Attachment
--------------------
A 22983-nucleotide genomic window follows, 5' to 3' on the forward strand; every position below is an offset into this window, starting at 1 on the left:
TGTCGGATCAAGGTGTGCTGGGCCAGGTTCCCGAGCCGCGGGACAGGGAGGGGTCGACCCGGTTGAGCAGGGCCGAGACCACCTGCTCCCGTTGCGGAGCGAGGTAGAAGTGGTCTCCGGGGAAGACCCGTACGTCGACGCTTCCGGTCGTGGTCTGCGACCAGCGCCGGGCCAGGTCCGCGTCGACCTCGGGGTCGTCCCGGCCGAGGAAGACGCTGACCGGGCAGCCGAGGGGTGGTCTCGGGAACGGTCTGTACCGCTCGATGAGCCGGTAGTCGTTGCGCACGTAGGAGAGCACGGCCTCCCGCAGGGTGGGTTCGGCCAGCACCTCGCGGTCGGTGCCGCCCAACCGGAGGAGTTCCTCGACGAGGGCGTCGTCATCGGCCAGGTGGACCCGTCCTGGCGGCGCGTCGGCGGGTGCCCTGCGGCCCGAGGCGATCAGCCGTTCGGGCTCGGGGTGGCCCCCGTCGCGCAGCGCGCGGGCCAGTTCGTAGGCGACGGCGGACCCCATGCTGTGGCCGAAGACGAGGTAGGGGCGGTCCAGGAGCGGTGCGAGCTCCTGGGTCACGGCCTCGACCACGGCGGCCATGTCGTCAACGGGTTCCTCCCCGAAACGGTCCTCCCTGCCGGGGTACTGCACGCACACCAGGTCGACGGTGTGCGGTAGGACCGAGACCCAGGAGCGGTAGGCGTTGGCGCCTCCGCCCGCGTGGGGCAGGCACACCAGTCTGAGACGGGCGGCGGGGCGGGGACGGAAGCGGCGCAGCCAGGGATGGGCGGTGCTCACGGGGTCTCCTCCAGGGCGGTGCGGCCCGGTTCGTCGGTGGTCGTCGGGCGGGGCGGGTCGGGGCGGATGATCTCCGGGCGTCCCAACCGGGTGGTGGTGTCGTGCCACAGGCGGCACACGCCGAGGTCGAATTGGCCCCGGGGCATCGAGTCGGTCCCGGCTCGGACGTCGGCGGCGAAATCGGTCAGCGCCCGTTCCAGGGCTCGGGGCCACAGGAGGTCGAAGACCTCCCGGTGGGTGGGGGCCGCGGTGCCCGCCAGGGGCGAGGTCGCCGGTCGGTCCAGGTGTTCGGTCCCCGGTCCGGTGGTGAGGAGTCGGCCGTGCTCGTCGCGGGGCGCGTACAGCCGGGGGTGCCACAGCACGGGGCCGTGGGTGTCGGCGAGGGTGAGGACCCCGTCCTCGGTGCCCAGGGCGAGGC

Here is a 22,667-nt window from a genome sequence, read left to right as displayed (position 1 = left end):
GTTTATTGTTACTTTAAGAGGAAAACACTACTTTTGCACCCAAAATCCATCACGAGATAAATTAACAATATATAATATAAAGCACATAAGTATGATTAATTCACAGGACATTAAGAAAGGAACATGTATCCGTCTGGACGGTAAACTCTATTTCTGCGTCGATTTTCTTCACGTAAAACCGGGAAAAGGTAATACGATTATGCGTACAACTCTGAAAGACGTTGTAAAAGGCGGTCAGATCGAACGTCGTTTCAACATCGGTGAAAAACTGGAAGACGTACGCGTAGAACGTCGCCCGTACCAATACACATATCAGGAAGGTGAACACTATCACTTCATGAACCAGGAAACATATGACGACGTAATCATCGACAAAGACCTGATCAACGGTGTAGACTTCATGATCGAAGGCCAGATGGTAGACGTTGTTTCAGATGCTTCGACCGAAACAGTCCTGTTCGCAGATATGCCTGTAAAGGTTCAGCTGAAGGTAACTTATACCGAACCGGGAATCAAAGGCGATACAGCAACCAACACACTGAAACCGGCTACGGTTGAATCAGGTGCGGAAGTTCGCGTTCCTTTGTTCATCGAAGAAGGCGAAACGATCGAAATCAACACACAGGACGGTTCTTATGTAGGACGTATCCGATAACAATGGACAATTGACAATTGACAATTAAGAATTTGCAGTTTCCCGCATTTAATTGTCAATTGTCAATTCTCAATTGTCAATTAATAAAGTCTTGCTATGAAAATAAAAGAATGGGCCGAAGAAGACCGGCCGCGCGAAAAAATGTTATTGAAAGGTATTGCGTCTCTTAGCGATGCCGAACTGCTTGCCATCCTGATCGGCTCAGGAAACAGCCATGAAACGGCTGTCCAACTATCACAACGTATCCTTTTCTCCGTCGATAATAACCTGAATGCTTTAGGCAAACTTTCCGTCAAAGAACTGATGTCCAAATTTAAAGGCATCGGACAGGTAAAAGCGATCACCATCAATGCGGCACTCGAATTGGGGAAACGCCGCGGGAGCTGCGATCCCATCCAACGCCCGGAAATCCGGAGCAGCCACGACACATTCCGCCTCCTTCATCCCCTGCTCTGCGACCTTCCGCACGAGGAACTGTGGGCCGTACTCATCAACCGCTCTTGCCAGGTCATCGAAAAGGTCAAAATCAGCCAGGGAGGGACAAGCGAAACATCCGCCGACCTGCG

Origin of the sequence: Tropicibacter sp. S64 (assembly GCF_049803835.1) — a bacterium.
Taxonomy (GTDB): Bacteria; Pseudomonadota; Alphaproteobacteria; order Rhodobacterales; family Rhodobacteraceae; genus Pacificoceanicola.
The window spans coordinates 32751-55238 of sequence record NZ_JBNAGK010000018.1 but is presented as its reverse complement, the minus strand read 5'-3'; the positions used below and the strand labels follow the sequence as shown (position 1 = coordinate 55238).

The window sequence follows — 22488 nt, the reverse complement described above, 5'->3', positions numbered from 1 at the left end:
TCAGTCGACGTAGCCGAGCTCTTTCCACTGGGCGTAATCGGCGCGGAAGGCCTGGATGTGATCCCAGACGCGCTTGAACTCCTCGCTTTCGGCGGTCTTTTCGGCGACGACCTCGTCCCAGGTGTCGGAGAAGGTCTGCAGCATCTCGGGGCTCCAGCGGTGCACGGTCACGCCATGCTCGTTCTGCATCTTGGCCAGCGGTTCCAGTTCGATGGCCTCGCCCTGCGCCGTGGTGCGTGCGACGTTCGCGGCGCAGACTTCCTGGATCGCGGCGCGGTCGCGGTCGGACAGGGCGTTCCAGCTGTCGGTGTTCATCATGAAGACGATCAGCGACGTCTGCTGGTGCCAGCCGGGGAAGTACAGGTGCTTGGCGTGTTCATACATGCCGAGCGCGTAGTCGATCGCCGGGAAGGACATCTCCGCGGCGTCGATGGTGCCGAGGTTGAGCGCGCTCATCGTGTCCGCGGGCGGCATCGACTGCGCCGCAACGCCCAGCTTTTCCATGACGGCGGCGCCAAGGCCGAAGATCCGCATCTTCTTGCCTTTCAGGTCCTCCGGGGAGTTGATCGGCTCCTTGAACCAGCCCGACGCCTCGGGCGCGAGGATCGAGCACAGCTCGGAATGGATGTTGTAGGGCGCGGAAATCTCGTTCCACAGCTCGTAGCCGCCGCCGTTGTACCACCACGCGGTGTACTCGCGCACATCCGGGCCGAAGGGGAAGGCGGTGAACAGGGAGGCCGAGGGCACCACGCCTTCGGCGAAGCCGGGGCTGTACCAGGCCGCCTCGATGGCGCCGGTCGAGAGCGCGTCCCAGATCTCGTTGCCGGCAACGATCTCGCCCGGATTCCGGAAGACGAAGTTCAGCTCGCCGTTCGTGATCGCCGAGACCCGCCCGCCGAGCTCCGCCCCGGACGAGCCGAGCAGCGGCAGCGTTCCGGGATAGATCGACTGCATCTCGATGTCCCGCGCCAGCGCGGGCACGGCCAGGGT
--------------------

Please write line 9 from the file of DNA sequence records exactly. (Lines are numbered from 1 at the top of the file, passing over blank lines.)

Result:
TCAGTCGACGTAGCCGAGCTCTTTCCACTGGGCGTAATCGGCGCGGAAGGCCTGGATGTGATCCCAGACGCGCTTGAACTCCTCGCTTTCGGCGGTCTTTTCGGCGACGACCTCGTCCCAGGTGTCGGAGAAGGTCTGCAGCATCTCGGGGCTCCAGCGGTGCACGGTCACGCCATGCTCGTTCTGCATCTTGGCCAGCGGTTCCAGTTCGATGGCCTCGCCCTGCGCCGTGGTGCGTGCGACGTTCGCGGCGCAGACTTCCTGGATCGCGGCGCGGTCGCGGTCGGACAGGGCGTTCCAGCTGTCGGTGTTCATCATGAAGACGATCAGCGACGTCTGCTGGTGCCAGCCGGGGAAGTACAGGTGCTTGGCGTGTTCATACATGCCGAGCGCGTAGTCGATCGCCGGGAAGGACATCTCCGCGGCGTCGATGGTGCCGAGGTTGAGCGCGCTCATCGTGTCCGCGGGCGGCATCGACTGCGCCGCAACGCCCAGCTTTTCCATGACGGCGGCGCCAAGGCCGAAGATCCGCATCTTCTTGCCTTTCAGGTCCTCCGGGGAGTTGATCGGCTCCTTGAACCAGCCCGACGCCTCGGGCGCGAGGATCGAGCACAGCTCGGAATGGATGTTGTAGGGCGCGGAAATCTCGTTCCACAGCTCGTAGCCGCCGCCGTTGTACCACCACGCGGTGTACTCGCGCACATCCGGGCCGAAGGGGAAGGCGGTGAACAGGGAGGCCGAGGGCACCACGCCTTCGGCGAAGCCGGGGCTGTACCAGGCCGCCTCGATGGCGCCGGTCGAGAGCGCGTCCCAGATCTCGTTGCCGGCAACGATCTCGCCCGGATTCCGGAAGACGAAGTTCAGCTCGCCGTTCGTGATCGCCGAGACCCGCCCGCCGAGCTCCGCCCCGGACGAGCCGAGCAGCGGCAGCGTTCCGGGATAGATCGACTGCATCTCGATGTCCCGCGCCAGCGCGGGCACGGCCAGGGT